Everyone is suddenly falling over themselves like this some great victory.. this SA side was dog dog dog awful!!!! There are positives… the mentality shown in most innings and most players about batting was what most sensible people have wanted to see for a lot of years .. the execution from Curran was simply always white ball though so he does need to go (along with meh bowling)

    England did what was expected and thrashed SA, anyone not expecting that is either unknowledgable or downright blinkered. It was always going to be one way traffic so we needed to see more from players given the easy series.

    Kudos on englsnd for giving Crawley and Sibley and pope a run but also bad on them for playing buttler and Curran

  • I also can’t see this englsnd side winning vs Aus or India because it’s just not that good

  • I was at Newlands and it was a close run thing. I enjoyed the win there as much as any other I’ve witnessed over the years. But the next two game’s notwithstanding there are issues to sort:

    ▪️Jimmy and Broadey. I don’t see them in Australia in 2021/2. So we better sort out replacements soon.
    ▪️Archer. I’m unconvinced. If I was him I’d focus on the riches of the IPL and the Big Bash and not over-bother about Test cricket. (Heresy ?)
    ▪️Buttler. I’d confirm him without question for SL and the English summer. He’s smart, likeable and a terrific cricketer.
    ▪️ Bess. He’s not Graeme Swann – yet. But play him rather than him bringing on the drinks at Taunton.
    ▪️Root as Captain?
    ▪️Too much cricket ? Yep not least for Superman. He should pull out if the preposterous 💯

    • Buttler is a one day player. He’s the last of the set of cricketers the selectors decided were better than red ball players. We had several horrendous years of seeing them slash and then burn. Enough is enough! Get in Foakes! It’s unfair on spin bowlers as neither Buttler or Bairstow can stand up to the stumps and take the catches on offer.
      As for Denly? Why is he in the side? He’s constantly being talked up by Sky. The commentators all toe the Party line. Ed Smith once used to play with him and decreed he had a bit of class about him! He averages 36 in County cricket! Rob Key claimed he was 30. He’s 33 and 34 in March. Why lie?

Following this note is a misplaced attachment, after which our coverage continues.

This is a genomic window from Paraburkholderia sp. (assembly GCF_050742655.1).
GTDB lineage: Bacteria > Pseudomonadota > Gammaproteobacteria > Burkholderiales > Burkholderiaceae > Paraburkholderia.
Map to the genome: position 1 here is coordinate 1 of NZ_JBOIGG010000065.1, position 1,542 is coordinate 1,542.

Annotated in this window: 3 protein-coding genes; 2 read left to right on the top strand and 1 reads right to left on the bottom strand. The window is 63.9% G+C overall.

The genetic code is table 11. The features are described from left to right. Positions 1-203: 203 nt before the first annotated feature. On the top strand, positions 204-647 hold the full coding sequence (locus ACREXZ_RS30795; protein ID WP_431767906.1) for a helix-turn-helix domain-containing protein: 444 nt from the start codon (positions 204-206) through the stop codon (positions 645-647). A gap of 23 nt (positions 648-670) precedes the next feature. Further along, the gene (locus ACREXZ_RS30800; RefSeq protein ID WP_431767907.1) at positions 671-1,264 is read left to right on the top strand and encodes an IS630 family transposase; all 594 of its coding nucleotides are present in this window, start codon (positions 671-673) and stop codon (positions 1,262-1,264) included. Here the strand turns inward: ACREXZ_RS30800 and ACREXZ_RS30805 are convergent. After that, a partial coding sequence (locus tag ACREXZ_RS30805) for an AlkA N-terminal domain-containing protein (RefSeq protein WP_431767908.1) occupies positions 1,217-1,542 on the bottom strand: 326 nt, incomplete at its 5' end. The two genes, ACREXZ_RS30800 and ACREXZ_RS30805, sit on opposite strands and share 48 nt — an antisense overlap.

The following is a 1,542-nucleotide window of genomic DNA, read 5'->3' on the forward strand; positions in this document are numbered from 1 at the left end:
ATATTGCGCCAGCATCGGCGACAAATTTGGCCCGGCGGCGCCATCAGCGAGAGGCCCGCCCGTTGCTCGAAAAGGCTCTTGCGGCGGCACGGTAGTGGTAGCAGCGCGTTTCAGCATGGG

• For years England supporters complain the domestic batsmen don’t face quality bowling due to central contracts. Deemed a legitimate complaint. So the solution? Use the money gained for the TV rights (you know international cricket – if domestic cricket was deemed that valuable Sky would actually broadcast more than the token FC match a year) to buy up the talent in South Africa to plug that hole (yes the tv deal is paying for the wages of South African cricketers to play domestic cricket rather than international cricket).

    As a result of that, you have fewer and fewer quality bowlers in South Africa (so the domestic batsmen don’t get tested), and it all a-okay.
    Never mind the fact that wages in South Africa are so low, that there is little incentive to play FC cricket since there is no money in it, unless you go to England (Keaton Jennings ring a bell?). The money for most cricketers in the world is in T20 cricket, while a guy like James Anderson can be paid 100 000 GBP per Test that he plays (more than even the best South African cricketers make on a central contract in a year, and they have to play 3 formats for that). No problem there whatsoever.

    Meanwhile the ECB spends more on wages in their main office, than 9 out of 12 Test nations can spend on their players. Nothing wrong with that of course.

    And people wonder why the only ‘worthwhile’ cricket is only between 3 particular teams (Australia, India, England). Wow , way to grow a global sport. So pretty much the ICC has rendered 97% of all members utterly useless, and they call that ‘meritocracy’. Nothing wrong with that of course.

    BTW, this is the first time ever that South Africa have failed to make 300 in an innings even once in a series at home for two consecutive series, since 1899 (and I would not even argue that the first three series ever played by South Africa in (all in the 19th century) should count since some of those series have been retroactively awarded Test status to begin with. There have been exactly 0 instances of South Africa failing to make 300 in an innings at least once in a series between 1899 and the start of 2019 (series with a minimum length of 2 Tests) at home. Zero.

    We all pretend that this was the 2012 batting lineup to praise the English bowlers to the heavens. They bowled well, against an incompetent batting lineup, as evidenced by plenty of horrific stats. In 28 innings, since AB retired, they have managed to make 300 three times. THREE TIMES, and only once in the last 18 innings (431 in India, after India themselves had posted 502/7d). But yeah, no problem there.